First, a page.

10 December 2019
The JCT Management Contract is a form of contract that we rarely see used, particularly when compared to the traditional or design and build forms. Nevertheless it remains an alternative form of procurement on projects which require an early start on site prior to completion of the design. However, employers need to be aware of the implications of using this procurement method given its differing risk profile compared to the more common procurement options. This article provides an overview of the key provisions of management contracting.
Under a management contract, the Employer appoints a Management Contractor and the Management Contractor then appoints the trades direct, through a number of works contracts. It would be easy to look at the structure of management contracting and equate it to a traditional contracting model but in practice the risk profile for an Employer is very different, for the reasons we have set out below.
Unlike a traditional or design and build procurement, the Management Contractor is not required to carry out any construction works but instead is paid a fee to manage construction works carried out by others. The Management Contractor in effect provides services and not works. Whilst the Management Contractor enters into and enforces Works Contracts, crucially, they are not responsible for the Works Contractor's performance.
The key elements of the Management Contractor's role are:
There is no lump sum fee payable to the Management Contractor, instead the Management Contractor's remuneration is based on the cost of the works packages plus agreed fees (to cover the Management Contractor's overheads and off-site activities), so it is similar to a 'cost plus' arrangement. Construction will often start prior to the point where many of works packages are tendered and let and, as a consequence, there is cost uncertainty at the outset of the project for the Employer.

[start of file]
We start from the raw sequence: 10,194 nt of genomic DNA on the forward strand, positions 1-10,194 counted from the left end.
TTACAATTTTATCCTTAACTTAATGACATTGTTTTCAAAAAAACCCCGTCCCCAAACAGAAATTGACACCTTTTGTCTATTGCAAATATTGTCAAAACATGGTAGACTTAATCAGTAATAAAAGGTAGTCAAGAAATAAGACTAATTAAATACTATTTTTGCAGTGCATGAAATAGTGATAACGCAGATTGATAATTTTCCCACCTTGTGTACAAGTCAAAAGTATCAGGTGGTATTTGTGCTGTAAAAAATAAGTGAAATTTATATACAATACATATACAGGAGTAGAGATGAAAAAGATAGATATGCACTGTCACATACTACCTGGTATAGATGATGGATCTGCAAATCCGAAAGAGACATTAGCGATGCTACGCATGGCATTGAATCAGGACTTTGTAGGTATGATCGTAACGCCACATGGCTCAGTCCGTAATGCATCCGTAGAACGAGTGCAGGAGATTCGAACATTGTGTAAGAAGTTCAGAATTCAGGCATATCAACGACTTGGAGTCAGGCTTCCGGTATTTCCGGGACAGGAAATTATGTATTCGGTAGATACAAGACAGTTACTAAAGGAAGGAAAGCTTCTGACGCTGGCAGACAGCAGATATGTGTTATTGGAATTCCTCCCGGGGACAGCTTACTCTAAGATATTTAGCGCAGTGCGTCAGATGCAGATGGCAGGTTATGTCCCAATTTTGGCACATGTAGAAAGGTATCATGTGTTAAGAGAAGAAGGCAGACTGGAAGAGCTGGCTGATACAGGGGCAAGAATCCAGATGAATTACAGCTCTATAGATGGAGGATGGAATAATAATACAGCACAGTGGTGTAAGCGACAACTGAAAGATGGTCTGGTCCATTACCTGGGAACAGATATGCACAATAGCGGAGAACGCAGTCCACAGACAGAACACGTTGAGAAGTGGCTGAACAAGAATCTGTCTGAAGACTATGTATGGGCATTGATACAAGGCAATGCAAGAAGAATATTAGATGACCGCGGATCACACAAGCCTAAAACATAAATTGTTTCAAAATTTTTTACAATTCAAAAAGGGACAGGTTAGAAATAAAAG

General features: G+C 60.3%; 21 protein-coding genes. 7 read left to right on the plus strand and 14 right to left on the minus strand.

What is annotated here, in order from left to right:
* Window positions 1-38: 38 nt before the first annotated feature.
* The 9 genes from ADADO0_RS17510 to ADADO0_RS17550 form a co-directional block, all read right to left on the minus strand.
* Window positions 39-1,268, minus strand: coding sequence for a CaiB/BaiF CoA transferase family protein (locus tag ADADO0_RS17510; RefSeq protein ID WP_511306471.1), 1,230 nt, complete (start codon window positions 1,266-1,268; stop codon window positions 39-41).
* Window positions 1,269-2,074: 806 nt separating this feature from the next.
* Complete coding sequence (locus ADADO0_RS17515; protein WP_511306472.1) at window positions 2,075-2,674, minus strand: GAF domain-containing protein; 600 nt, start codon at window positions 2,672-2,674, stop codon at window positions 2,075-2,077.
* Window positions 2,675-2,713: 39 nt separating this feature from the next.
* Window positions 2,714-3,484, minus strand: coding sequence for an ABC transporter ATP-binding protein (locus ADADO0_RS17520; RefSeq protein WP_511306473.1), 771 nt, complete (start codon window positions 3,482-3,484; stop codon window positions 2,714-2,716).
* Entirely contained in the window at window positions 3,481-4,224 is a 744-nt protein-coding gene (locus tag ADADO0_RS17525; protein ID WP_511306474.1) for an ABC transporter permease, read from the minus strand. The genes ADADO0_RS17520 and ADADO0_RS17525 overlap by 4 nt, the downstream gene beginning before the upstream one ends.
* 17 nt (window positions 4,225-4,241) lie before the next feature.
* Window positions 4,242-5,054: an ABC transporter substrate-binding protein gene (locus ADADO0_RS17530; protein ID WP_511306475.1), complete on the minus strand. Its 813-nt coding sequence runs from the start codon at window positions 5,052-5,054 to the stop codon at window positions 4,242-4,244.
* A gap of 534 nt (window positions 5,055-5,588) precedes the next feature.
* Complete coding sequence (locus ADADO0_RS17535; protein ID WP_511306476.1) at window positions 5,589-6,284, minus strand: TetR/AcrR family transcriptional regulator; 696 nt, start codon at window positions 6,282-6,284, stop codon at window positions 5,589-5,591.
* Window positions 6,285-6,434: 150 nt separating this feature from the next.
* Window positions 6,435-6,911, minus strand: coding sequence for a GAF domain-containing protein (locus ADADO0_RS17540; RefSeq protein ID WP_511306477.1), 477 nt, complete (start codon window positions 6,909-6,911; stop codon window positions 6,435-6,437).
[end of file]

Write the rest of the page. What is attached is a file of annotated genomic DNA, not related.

Where the works run into delay, the Management Contractor is liable to pay liquidated damages to the Employer if the completion date is not met, but is reimbursed by the Employer to the extent that the delay is not the fault of Management Contractor and sums cannot be recovered from the relevant works contractor (or works contractors).
If one works contractor affects another works contractor the Management Contractor can recover from the Employer the cost of pursuing the defaulting works contractor and of defending itself, provided that the Management Contractor is not in breach of contract itself. In addition, the Management Contractor is responsible to the Employer only for the amounts recovered from a defaulting Works Contactor.
Liability for defects rests with the Employer unless it can be established that the Management Contractor was negligent in carrying out their services.
So why would an Employer choose to use management contracting?
In practice, the risk profile of management contracting is more akin to construction management, the key difference being that, unlike construction management, the Employer does not appoint the works contractors direct.
Management Contracting is an alternative procurement method for use by employers. The Management Contractor plays a key role of supervising the separate works contractors and for overseeing delivery of the project, but prior to the use of the JCT Management Contract, employers need to be aware of, and be comfortable with, the differing risk profile introduced by management contracting compared to other procurement routes.